''There can be many different circumstances in these situations, from true child abuse, to a 17-year-old girl running away from a dysfunctional family to stay with a boyfriend or another family,'' Ms Goward said.
''Every situation is no doubt unique, but I don't think any reasonable person in the community would condone a relationship such as we have seen reported in recent days."
Detective Inspector Betell said to the best of police knowledge, the arrests of the three men in relation to an underage marriage was a first in NSW.
Campaigners brave rain at London event calling for justice for all women
February 15, 2014
Braving rain and cold in London, dozens of people gathered in Trafalgar Square on Friday to demand gender equality and an end to violence against women in one of thousands of events to be held on Valentine’s Day as part of the One Billion Rising campaign.
The first event was held last year to mark the 15th anniversary of the V-Day movement, an initiative launched in 1998 by activist and writer of The Vagina Monologues, Eve Ensler. This year’s campaign calls for justice for the one billion women who, according to United Nations figures, will be victims of violence during their lifetime.
“In 2013, one billion rose around the world to end violence against women and girls in the biggest mass action in the history of the world,” Ensler said in a statement. “This year we are escalating and connecting the dots. We are rising for gender, economic, racial, environmental justice.”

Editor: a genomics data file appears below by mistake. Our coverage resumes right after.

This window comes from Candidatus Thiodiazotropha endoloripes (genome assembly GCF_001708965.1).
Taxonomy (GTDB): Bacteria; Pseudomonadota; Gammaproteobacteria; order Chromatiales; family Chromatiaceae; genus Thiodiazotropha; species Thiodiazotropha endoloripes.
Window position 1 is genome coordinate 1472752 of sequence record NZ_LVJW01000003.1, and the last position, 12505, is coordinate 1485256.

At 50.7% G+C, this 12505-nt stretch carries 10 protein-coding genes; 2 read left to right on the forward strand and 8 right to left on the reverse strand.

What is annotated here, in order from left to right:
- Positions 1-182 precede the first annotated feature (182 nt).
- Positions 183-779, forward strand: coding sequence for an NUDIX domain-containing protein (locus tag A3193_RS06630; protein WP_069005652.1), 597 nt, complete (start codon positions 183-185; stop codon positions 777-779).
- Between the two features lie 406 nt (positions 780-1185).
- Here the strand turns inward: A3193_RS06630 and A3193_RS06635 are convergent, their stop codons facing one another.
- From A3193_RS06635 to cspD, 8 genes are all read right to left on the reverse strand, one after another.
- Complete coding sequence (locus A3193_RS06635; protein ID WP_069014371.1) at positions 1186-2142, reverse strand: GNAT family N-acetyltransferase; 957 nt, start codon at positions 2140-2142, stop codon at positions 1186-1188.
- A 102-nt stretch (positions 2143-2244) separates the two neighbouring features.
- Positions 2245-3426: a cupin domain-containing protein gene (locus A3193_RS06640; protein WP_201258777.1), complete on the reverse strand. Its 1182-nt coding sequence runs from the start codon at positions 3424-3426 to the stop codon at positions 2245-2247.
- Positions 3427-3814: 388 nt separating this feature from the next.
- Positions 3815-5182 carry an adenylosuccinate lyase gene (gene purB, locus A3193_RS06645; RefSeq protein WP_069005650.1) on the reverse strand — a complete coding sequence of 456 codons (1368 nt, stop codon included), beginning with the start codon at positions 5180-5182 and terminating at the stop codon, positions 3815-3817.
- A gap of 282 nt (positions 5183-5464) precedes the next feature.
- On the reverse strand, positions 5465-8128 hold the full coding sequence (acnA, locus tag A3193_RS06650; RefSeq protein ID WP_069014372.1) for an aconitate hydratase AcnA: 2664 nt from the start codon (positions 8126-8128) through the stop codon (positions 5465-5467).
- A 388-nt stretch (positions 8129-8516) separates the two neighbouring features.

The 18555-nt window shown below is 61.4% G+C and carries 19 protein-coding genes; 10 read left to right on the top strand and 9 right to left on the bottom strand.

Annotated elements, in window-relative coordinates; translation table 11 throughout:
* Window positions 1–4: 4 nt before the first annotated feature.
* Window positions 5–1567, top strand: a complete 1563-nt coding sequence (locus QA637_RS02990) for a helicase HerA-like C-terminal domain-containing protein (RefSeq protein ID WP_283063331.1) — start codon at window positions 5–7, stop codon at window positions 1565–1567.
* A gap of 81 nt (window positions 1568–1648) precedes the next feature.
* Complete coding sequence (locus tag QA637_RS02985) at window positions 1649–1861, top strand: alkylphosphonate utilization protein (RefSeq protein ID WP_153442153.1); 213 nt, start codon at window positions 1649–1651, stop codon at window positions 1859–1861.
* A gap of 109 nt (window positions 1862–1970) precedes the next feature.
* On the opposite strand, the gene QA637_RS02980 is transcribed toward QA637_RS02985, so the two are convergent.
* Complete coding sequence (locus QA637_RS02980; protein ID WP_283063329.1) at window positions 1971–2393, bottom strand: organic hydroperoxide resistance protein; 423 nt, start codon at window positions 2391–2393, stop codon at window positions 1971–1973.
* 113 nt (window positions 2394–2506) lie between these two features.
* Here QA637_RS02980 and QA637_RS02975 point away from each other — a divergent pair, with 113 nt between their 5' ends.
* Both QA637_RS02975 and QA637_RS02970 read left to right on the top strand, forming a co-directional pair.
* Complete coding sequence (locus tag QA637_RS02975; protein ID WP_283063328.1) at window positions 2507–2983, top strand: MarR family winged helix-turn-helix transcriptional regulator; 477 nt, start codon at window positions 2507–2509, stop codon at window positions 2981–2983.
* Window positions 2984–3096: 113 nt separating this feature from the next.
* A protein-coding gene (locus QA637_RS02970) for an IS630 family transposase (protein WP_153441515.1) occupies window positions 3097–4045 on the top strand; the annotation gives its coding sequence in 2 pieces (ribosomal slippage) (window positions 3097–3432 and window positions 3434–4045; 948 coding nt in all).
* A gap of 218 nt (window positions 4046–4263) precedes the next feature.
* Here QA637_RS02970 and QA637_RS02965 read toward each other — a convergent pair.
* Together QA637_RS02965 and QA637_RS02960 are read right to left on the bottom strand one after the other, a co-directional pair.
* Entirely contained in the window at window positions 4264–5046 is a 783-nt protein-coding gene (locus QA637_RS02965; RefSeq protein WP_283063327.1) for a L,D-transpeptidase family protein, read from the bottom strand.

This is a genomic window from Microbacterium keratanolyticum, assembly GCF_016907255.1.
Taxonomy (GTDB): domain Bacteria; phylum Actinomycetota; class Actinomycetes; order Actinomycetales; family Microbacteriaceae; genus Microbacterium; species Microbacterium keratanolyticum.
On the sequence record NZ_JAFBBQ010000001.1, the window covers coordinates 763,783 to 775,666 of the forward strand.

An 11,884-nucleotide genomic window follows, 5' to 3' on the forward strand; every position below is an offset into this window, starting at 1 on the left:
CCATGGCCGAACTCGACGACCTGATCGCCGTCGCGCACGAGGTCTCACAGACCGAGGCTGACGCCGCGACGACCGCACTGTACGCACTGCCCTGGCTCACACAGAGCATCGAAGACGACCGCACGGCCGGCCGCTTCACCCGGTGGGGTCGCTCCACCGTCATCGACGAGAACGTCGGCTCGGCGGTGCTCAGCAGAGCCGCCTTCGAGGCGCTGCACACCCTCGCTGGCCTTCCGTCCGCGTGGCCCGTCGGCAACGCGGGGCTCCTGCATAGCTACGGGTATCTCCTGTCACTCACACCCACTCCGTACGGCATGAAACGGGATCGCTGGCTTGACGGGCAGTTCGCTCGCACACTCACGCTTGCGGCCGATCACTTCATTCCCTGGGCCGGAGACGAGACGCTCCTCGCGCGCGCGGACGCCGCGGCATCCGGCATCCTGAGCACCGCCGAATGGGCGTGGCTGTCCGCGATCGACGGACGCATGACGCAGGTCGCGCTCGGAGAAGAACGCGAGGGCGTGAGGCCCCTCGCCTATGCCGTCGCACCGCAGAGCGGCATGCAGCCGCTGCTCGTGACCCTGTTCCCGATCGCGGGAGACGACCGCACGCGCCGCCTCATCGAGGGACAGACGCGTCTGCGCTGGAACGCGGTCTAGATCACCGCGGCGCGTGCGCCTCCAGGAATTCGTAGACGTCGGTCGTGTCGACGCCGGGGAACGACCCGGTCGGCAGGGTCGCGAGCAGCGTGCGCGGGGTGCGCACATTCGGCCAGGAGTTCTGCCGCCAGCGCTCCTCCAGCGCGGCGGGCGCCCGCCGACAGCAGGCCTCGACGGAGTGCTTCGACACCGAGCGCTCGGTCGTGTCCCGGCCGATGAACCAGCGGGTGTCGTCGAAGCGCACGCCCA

In London, people under brightly-coloured umbrellas danced and cheered as a group of dancers performed to the rhythm of “Break the Chain”, the V-Day movement’s anthem. Similar events were to be held in more than 160 countries on Friday.
“I am here as part of the Latin American Women’s Rights Service but also as a woman, as a migrant with the aim of supporting the programme for justice for women to be treated equally to men,” said Carolina Velasquez Correa, who works for a Latin American women’s rights charity and showed up on crutches, wrapped in a Brazilian flag.
“I think dancing is a good way to show the world our bodies belong to us and we are, as the song says, beautiful creatures.”
British politicians and personalities, including the music star Skin, where among the participants, as well as Leyla Hussein, one of Britain’s most vocal campaigners against female genital mutilation (FGM).